Rel=”canonical” tags are used when duplicate content is present to let search engines (e.g. Google) know that the content on a page is not original by referencing the location of the original content.
Definition: A rel=”canonical” tag is a special tag that is inserted into the header of your HTML that tell the search engine bots which pieces of content are the original or primary ones and which are duplicates. This way the bot will pass over the duplicates and only index and give link credit to the primary piece.
In short, a re=”canonical” tag is used to tell Google that the content on a page is not original…it is copied from another source.
To be more specific, a cross domain re=”canonical” tag tells the search engine that the content on the page is from another website entirely.
Jeremy Koch, founder at Pertnear, launched TravelTell, a social media driven website which promotes vacation rental and real estate properties. TravelTell uses cross domain rel =”canonical” tags to protect the originality of the vacation rental manager’s (VRM) or real estate agent’s content, thereby giving credit for the content to the company who created it.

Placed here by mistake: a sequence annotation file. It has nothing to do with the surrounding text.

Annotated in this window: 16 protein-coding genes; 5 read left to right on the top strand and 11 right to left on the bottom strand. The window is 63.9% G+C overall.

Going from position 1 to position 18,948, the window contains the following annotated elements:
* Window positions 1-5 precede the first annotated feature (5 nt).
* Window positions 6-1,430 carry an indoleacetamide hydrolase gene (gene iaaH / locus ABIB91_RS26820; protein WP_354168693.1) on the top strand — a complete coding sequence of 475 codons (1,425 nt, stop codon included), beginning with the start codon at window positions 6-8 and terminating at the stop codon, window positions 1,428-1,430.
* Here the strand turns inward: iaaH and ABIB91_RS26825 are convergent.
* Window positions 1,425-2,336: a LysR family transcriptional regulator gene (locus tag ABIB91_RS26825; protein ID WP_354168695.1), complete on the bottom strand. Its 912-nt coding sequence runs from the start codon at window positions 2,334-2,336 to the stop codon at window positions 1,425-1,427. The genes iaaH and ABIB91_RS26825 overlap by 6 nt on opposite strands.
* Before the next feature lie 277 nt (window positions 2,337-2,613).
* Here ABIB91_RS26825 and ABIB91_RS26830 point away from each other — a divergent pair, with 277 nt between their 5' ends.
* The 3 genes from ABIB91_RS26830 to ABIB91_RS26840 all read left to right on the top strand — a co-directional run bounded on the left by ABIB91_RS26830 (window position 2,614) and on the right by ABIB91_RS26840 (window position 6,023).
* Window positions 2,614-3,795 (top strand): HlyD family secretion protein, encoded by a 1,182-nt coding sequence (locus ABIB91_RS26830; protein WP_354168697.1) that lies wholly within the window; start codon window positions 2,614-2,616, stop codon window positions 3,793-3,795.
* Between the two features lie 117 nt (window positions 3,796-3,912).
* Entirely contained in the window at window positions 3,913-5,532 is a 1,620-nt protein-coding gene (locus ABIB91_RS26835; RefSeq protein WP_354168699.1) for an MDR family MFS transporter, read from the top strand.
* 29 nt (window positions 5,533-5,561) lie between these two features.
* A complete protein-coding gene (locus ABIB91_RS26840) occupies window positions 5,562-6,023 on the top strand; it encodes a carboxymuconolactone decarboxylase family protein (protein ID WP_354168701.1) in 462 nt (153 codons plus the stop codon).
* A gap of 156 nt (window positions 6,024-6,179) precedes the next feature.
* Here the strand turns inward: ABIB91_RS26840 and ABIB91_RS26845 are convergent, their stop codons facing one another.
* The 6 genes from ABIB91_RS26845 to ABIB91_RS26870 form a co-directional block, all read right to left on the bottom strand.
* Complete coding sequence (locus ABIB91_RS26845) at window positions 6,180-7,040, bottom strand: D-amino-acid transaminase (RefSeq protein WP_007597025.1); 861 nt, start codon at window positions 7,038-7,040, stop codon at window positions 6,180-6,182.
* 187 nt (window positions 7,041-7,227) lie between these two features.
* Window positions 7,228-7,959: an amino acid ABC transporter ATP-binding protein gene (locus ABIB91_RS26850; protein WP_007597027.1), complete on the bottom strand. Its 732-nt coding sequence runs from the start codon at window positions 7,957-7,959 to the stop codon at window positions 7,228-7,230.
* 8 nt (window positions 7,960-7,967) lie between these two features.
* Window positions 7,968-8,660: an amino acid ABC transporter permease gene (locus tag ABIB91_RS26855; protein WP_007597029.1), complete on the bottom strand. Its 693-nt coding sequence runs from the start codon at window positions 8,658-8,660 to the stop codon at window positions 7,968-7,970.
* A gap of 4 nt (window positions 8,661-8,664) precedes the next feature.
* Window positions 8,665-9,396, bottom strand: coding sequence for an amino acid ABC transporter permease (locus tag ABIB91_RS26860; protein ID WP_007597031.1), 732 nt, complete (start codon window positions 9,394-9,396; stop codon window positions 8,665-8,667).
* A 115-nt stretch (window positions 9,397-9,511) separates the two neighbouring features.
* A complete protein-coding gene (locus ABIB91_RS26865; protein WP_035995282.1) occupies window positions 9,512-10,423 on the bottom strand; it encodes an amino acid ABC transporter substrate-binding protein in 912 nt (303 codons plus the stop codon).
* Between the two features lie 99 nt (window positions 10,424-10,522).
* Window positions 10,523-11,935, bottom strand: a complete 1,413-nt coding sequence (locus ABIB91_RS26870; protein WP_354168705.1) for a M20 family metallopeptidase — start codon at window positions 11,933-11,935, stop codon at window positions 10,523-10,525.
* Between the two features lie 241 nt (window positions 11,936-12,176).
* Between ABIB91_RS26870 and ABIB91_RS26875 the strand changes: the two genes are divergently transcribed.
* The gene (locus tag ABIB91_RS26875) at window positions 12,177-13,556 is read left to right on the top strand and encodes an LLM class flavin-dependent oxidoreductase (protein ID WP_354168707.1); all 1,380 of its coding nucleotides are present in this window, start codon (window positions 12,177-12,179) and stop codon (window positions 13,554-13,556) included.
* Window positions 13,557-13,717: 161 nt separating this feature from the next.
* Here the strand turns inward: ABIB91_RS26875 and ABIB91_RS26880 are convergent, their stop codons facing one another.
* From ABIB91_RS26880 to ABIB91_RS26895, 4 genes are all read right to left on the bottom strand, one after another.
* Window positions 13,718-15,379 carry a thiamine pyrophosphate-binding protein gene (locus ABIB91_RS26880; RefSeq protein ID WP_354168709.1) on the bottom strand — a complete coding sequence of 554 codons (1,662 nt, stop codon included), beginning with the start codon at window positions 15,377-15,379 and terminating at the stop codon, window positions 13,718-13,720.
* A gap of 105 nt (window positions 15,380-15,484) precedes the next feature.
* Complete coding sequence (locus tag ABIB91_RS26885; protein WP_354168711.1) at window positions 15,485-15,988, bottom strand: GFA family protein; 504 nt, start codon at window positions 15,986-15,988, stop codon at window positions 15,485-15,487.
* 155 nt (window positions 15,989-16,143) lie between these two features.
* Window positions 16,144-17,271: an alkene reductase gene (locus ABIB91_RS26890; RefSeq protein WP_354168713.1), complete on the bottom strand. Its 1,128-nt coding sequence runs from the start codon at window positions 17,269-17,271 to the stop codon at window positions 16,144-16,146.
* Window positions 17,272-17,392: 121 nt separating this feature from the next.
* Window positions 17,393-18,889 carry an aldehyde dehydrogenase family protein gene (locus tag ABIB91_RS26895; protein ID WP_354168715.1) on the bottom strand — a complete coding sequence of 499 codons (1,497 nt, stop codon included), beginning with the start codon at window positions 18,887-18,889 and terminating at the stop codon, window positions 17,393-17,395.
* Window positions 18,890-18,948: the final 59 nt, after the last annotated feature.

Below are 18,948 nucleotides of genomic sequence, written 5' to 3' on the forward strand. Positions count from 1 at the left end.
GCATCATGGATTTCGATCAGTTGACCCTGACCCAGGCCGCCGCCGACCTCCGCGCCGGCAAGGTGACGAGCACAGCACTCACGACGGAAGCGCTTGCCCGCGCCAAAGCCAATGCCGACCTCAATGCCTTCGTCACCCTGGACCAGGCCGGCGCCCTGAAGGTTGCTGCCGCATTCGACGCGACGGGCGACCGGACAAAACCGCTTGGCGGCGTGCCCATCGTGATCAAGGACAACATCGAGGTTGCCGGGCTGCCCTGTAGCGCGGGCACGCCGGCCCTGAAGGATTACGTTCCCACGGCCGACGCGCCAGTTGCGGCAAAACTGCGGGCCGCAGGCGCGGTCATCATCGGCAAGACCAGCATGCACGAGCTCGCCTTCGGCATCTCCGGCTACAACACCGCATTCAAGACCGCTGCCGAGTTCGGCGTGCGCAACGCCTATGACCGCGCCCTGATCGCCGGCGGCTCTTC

“The way we built our canonical tags is, after we add the link to the original property page to the listing, we automatically generate a rel=”canonical” tag giving credit to the original content,” said Koch. “So our content can be identical to the property management company without hurting their rankings.”
Most property management software systems include a field in the property screen for the property URL, In theory, any distribution outlet could use that URL in a rel=”canonical” tag to let Google know where the original content is located.
<link rel="canonical" href="http://www.https://www.sunrealtync.com/house/75-l"/>
If a VRM is pushing property descriptions from the software to a channel through an integration, then it is feasible that the distribution channel (e.g. FlipKey, HomeAway, etc.) could programmatically generate a rel=”canonical” tag so that the VRM’s website is credited for being the origin of the content. If channels chose to implement these tags, then the VRM’s search engine rankings would not be diminished by choosing to utilize distribution options.
Currently, most property management systems do not pass this information to a distribution channel (e.g. HomeAway, FlipKey) through their API.
To learn more:
By Amy Hinote